Insomnia is a sleep disorder that affects 10-30% of adults. It is characterized by difficulty falling asleep, staying asleep, or both, even if you have ample time and a bedroom environment conducive to restful sleep.

Many people experience problems falling or staying asleep, but patients must meet certain criteria in order to receive a formal insomnia diagnosis. The diagnostic process may consist of multiple exams and appointments.

How To Diagnose Insomnia

The requirements for an insomnia diagnosis are continually evolving as researchers learn more about this sleep disorder. According to current criteria, patients must report at least one of the following problems in order to receive an insomnia diagnosis.

  • Difficulty falling asleep
  • Difficulty remaining asleep during the night
  • Repeated instances of waking up earlier than desired
  • Feelings of resistance about going to sleep at a reasonable hour
  • Difficulty sleeping without help from a parent or caregiver

Additionally, patients must experience one or more of the following daytime impairments after a night of insomnia-affected sleep:

  • Feelings of fatigue or malaise
  • Difficulty concentrating, paying attention, recalling, or remembering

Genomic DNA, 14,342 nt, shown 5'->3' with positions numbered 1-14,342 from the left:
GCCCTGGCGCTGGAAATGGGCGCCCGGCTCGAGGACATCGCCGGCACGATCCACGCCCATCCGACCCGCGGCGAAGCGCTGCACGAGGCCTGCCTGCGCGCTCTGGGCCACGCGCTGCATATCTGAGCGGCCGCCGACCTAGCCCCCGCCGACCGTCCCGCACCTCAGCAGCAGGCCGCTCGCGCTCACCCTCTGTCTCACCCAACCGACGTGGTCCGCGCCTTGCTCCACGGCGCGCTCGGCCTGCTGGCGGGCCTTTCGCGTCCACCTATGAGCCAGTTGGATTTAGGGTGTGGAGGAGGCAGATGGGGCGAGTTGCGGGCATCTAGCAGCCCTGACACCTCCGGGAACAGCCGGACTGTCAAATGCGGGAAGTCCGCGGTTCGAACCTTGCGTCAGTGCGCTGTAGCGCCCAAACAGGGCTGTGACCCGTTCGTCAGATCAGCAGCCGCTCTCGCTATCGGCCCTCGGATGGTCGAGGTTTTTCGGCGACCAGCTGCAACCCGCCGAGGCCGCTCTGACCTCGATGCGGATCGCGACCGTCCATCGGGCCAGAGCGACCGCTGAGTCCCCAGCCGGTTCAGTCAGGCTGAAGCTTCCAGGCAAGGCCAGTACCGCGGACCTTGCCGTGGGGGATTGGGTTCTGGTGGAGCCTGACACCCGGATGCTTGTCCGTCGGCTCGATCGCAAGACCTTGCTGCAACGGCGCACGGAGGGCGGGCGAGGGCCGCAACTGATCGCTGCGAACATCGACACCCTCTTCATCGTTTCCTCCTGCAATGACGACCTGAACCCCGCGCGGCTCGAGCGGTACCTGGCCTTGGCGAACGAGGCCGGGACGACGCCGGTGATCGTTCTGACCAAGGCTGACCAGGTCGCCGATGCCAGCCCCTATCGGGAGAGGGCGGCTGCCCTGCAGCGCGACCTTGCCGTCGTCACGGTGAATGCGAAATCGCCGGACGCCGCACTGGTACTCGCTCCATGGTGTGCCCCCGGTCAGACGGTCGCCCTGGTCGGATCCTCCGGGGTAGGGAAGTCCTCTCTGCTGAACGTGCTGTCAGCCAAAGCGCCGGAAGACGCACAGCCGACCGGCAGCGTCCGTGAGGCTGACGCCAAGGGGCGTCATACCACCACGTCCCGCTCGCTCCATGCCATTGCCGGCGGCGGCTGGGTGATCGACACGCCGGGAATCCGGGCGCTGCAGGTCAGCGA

• Impaired performance in social, family, academic, or occupational settings
  • Excessive daytime sleepiness
  • Hyperactivity, impulsivity, aggression, and other behavioral problems
  • Decreased energy, motivation, or initiative
  • Higher risk of errors or accidents
  • Concerns or dissatisfaction regarding sleep

These nighttime and daytime symptoms must occur despite adequate opportunity for sleep and a bedroom environment that is conducive to sleep. If symptoms occur at least three times per week for at least three months, the patient will be diagnosed with chronic insomnia. If these benchmarks have not been reached, then the condition is known as short-term or acute insomnia. A third condition known as other insomnia may be diagnosed if the patient does not meet the criteria for short-term insomnia but nonetheless exhibits insomnia symptoms.

The cause of a person’s insomnia symptoms is also crucial to their diagnosis. Primary insomnia occurs independently, while secondary insomnia is usually attributed to an underlying medical or psychological condition that causes sleep loss. Primary and secondary insomnia share the same symptoms. However, treatment for secondary insomnia will typically also address the patient’s underlying condition.